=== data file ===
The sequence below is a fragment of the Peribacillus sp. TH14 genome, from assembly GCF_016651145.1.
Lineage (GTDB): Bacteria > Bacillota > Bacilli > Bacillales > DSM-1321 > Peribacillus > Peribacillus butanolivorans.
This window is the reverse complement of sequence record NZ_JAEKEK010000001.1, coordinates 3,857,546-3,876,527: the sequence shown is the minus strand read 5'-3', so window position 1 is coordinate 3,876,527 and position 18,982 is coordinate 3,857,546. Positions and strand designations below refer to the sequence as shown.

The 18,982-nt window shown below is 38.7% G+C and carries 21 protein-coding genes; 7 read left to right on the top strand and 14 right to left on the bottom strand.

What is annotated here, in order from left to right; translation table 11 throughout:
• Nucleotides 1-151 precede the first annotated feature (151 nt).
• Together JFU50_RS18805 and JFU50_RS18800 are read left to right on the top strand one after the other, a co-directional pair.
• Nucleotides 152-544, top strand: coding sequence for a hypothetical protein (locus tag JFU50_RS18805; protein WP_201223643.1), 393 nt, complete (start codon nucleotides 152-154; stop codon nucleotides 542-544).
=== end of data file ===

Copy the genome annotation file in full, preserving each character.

The sequence below is a fragment of the Peribacillus sp. TH14 genome, from assembly GCF_016651145.1.
Lineage (GTDB): Bacteria > Bacillota > Bacilli > Bacillales > DSM-1321 > Peribacillus > Peribacillus butanolivorans.
This window is the reverse complement of sequence record NZ_JAEKEK010000001.1, coordinates 3,857,546-3,876,527: the sequence shown is the minus strand read 5'-3', so window position 1 is coordinate 3,876,527 and position 18,982 is coordinate 3,857,546. Positions and strand designations below refer to the sequence as shown.

The 18,982-nt window shown below is 38.7% G+C and carries 21 protein-coding genes; 7 read left to right on the top strand and 14 right to left on the bottom strand.

What is annotated here, in order from left to right; translation table 11 throughout:
• Nucleotides 1-151 precede the first annotated feature (151 nt).
• Together JFU50_RS18805 and JFU50_RS18800 are read left to right on the top strand one after the other, a co-directional pair.
• Nucleotides 152-544, top strand: coding sequence for a hypothetical protein (locus tag JFU50_RS18805; protein WP_201223643.1), 393 nt, complete (start codon nucleotides 152-154; stop codon nucleotides 542-544).